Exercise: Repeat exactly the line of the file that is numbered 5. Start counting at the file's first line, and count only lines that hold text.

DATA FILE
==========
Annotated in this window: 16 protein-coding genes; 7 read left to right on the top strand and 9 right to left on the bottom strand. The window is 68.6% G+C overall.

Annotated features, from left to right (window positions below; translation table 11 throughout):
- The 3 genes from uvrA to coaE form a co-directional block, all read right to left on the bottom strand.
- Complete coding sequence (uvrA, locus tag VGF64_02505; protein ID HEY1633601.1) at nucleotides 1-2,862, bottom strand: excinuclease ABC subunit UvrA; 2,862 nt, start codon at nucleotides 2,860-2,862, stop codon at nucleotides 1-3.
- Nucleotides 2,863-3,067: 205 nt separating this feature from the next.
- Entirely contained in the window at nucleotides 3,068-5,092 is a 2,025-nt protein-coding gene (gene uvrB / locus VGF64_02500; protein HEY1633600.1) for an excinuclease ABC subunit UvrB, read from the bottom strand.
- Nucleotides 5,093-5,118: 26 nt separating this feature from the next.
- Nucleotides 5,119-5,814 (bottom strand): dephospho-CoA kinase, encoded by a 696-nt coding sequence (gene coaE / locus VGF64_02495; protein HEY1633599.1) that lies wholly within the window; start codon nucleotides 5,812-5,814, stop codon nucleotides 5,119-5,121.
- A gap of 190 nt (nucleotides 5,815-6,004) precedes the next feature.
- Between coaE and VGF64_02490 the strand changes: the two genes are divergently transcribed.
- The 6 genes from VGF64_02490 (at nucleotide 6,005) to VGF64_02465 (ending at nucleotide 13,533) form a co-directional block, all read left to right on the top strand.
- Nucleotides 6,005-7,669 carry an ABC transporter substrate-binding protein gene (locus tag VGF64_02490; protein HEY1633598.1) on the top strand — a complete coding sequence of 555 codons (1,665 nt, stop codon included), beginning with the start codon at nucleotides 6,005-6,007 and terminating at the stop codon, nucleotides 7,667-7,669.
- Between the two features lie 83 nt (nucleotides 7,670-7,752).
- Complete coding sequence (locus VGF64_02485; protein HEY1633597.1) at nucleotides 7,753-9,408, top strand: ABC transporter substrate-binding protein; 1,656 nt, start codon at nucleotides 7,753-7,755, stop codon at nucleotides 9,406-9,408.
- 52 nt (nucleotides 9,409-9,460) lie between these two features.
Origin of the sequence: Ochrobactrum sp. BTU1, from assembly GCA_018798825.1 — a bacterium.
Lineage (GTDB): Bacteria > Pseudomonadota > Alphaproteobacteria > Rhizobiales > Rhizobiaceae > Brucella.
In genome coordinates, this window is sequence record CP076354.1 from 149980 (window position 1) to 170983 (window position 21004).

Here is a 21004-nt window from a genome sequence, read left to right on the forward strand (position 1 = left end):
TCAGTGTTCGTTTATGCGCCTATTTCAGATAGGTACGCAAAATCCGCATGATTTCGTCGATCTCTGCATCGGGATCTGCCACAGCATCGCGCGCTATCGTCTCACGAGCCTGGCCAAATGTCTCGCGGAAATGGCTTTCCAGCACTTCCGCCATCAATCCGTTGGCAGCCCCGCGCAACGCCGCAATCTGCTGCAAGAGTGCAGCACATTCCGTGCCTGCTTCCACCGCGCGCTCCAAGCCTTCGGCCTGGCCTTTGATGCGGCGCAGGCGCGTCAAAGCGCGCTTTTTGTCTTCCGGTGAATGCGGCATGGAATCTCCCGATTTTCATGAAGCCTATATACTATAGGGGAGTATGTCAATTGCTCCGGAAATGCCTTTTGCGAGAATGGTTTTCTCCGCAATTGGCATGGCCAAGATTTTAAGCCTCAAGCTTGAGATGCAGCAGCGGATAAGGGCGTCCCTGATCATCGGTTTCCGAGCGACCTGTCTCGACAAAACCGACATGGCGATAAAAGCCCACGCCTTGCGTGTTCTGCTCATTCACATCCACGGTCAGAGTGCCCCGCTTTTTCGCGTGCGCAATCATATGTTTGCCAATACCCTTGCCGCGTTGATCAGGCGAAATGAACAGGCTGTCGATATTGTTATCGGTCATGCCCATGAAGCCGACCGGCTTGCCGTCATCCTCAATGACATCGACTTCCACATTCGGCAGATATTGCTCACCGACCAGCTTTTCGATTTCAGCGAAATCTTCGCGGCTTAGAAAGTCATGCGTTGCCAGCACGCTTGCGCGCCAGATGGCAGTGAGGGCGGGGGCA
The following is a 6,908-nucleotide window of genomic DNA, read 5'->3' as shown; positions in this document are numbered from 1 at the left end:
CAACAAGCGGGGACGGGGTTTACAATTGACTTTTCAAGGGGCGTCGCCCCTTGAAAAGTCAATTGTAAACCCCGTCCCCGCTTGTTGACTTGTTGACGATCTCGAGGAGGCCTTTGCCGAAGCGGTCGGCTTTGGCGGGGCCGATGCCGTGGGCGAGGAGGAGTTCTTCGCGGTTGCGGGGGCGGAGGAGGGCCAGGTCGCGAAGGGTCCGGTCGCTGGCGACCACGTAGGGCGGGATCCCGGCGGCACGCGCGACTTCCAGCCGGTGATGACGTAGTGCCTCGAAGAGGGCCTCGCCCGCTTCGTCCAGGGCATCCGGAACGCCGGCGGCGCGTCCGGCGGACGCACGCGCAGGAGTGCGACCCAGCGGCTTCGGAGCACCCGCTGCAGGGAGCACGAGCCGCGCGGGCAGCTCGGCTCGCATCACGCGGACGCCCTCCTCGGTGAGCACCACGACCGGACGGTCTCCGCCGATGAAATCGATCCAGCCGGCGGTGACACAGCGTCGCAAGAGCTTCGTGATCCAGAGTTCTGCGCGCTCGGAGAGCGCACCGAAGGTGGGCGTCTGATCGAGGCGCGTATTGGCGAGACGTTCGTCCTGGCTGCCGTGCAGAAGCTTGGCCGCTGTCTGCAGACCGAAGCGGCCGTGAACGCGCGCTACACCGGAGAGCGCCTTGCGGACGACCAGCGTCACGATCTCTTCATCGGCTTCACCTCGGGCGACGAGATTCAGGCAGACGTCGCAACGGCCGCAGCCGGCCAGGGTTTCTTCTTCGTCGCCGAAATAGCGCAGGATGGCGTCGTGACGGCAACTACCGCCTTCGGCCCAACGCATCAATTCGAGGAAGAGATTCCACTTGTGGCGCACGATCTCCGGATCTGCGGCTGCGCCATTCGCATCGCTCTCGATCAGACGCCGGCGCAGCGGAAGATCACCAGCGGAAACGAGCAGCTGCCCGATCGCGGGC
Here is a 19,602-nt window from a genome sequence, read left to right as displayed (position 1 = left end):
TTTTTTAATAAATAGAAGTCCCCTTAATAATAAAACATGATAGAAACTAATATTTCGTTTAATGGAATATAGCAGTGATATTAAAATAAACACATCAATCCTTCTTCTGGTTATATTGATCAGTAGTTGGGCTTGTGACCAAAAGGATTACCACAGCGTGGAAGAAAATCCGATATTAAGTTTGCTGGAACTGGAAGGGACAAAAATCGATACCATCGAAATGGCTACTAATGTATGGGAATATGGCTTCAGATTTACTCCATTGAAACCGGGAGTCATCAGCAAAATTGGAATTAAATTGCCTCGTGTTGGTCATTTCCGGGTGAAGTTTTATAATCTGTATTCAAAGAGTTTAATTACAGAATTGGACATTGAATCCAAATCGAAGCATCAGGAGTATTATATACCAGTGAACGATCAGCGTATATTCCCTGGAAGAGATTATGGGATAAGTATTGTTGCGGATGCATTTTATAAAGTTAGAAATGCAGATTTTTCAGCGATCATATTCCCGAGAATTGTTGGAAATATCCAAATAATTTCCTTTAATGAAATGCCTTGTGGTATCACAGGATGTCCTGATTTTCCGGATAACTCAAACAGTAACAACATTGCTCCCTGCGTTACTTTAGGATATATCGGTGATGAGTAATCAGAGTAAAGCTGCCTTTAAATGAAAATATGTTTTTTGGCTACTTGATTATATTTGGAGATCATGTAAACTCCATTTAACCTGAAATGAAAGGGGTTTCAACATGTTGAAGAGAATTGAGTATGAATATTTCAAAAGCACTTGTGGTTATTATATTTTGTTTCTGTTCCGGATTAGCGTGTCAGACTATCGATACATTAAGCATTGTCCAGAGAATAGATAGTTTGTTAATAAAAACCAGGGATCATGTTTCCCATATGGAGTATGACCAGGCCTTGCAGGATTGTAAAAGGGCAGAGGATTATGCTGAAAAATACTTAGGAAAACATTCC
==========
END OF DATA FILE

- Nucleotides 2,863-3,067: 205 nt separating this feature from the next.